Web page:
Law & Courts

Ohio Court Rejects State School Aid System

By Mary Ann Zehr — January 08, 2003 4 min read
  • Save to favorites
  • Print

It’s back to the drawing board for Ohio leaders, following the recent ruling by the state supreme court that the school aid system violates the state constitution and must be overhauled.

In its fourth and final ruling in the case, the court left it to Gov. Bob Taft and state legislators to find a resolution to the 11-year-old school finance lawsuit, called DeRolph v. State of Ohio.

It provided no deadline or enforcement mechanism, however.

In the 4-3 decision last month, the Ohio Supreme Court stated that the legislature hadn’t met the directive of the court’s first ruling, issued in 1997, to provide a “complete systematic overhaul” of the school funding system. The court said that the legislature must address the directives of the first two court rulings. The court reiterated its position that an overhaul of the system is needed, “not further nibbling at the edges.”

The ruling puts an end to the possibility that a change in the make up of the court as a result of the Nov. 5 elections would have an impact on the lawsuit’s outcome. The court made the ruling before the term for the new court began.

The decision, though, leaves the future of school funding in the Buckeye State far from certain: From the perspective of a coalition representing the plaintiffs, the final ruling is clear on how legislators should proceed, but from the state’s point of view, it is not. Some analysts even suggest that the legislature will make no changes.

Outgoing state Attorney General Betty Montgomery, who had defended the current system of funding as constitutional, characterized the Dec. 11 ruling as “somewhat less than clear.”

“While some members [of the court] appear to suggest a complete overhaul of the system is in order, others seem to feel that only minor modifications would be necessary to remedy Ohio’s school funding system,” she said in a statement.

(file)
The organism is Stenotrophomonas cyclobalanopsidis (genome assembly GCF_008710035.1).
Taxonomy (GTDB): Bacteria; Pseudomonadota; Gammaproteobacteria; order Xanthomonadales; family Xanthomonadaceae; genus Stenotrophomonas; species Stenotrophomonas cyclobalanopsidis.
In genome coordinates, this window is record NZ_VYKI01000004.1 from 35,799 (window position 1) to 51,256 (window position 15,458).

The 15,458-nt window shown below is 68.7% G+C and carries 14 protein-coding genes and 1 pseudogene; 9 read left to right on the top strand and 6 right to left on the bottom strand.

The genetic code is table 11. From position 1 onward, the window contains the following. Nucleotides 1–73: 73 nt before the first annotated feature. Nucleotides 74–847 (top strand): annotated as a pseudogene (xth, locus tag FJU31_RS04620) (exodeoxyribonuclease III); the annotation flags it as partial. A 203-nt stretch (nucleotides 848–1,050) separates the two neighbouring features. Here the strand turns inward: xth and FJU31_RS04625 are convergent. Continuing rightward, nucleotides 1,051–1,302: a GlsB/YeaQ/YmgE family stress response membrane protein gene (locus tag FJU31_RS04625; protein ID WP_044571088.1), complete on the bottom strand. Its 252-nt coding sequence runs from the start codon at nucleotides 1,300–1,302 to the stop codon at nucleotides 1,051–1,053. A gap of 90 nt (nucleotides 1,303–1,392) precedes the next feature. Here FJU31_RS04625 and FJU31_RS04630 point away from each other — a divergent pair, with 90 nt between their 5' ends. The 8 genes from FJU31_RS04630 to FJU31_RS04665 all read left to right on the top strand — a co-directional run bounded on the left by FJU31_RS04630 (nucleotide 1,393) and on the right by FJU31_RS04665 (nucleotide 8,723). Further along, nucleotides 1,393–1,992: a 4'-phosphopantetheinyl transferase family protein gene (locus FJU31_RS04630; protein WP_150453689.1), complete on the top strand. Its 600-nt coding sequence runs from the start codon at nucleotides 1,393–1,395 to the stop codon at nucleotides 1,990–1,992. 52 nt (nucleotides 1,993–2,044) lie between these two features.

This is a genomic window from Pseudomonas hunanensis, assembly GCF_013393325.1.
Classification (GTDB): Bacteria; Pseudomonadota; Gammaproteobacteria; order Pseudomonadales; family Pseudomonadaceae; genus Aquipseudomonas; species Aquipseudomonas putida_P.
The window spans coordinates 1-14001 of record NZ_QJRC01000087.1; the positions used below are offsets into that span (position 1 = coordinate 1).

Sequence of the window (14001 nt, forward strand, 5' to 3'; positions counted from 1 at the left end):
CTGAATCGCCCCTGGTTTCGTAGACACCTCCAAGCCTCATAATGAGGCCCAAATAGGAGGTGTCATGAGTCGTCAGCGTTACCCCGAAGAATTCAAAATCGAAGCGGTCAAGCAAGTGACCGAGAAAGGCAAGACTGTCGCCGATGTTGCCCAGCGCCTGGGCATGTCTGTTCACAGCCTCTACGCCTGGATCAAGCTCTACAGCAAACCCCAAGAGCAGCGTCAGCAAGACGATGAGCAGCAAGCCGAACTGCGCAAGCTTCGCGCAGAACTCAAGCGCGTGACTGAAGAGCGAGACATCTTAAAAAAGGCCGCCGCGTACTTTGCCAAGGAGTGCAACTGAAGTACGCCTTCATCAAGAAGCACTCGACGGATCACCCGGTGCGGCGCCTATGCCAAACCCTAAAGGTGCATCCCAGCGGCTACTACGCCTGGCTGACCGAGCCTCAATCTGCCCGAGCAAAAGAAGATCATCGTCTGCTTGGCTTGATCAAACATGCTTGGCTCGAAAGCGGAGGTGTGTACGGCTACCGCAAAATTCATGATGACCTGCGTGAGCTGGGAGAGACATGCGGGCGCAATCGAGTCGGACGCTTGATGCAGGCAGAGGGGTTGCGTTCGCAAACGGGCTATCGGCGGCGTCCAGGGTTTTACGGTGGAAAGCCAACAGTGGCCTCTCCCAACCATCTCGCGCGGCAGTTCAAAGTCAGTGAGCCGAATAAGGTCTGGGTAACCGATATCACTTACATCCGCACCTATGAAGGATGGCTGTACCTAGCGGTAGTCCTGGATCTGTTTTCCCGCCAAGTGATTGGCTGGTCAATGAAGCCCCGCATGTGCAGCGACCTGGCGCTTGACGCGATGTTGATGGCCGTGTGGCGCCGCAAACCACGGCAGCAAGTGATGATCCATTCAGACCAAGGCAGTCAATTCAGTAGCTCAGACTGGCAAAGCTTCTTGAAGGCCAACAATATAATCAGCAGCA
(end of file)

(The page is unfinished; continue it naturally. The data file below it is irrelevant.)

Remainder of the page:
‘A Blindfold On’

“It’s a confusing ruling,” agreed Mary Anne Sharkey, the communications director for Gov. Taft, a Republican. “The court dismissed the case. ... But they still found the system to be unconstitutional.”

Ms. Sharkey said that the governor believes he and the legislature have already addressed the problems pointed out in the first two rulings by increasing school funding, but that Mr. Taft also realizes more will have to be done. If the legislature does nothing to respond to the latest decision, she said, the state will likely face subsequent lawsuits.

“To say there isn’t any direction there [in the decision] is to put a blindfold on,” argued William L. Phillis, the executive director of the plaintiffs’ coalition, in response to contentions that the ruling wasn’t clear. He said that the high court’s first two rulings, which the final ruling said stand as law, gave plenty of direction for problems that the state needs to address.

For example, he said, the 1997 decision says that the state depends too much on local property taxes to pay for schooling, and that the formula for schools’ per-pupil funding isn’t related to the cost of an adequate education.

Mr. Phillis said his coalition of more than 550 school districts, called the Ohio Coalition for Equity and Adequacy in School Funding, hadn’t yet decided what it would do if the legislature failed to respond adequately to the court’s order.

“The bottom line is,” he said, “we don’t plan to go away.”

Falling Revenues

One challenge for legislators is finding a way to change the school funding system at the same time that Ohio faces financial problems. Most people, after all, agree that changing the system will require more money.

Michael C. Shoemaker, a Democrat who served in the legislature for 20 years and lost his Senate race in November, blames the Republican-dominated legislature for promising voters not to raise taxes, thus leaving no means to raise more money for schooling.

“They ran on a platform of banning new taxes,” said the former senator of Republicans. “Now they’ve painted themselves into a very small corner with this no-tax rhetoric. It’s time they tell the public, ‘We lied to you.’”

But Richard H. Finan, a Republican who was the president of the Senate until he retired last month, said that through increasing spending for schooling and other means, legislators have already addressed the issues raised by the lawsuit, and that the supreme court is wrong.

He suggested that one solution to handling the court’s order to fix the system would be to amend the Ohio Constitution to remove from the court its authority in the matter.

“The Ohio legislature should be allowed to determine what is ‘thorough and efficient’ [as worded in the state constitution] for schools,” he argued.

One of the justices, Alice Robie Resnick, who concurred with the court’s final ruling, also suggested that the state constitution should be changed to resolve the matter.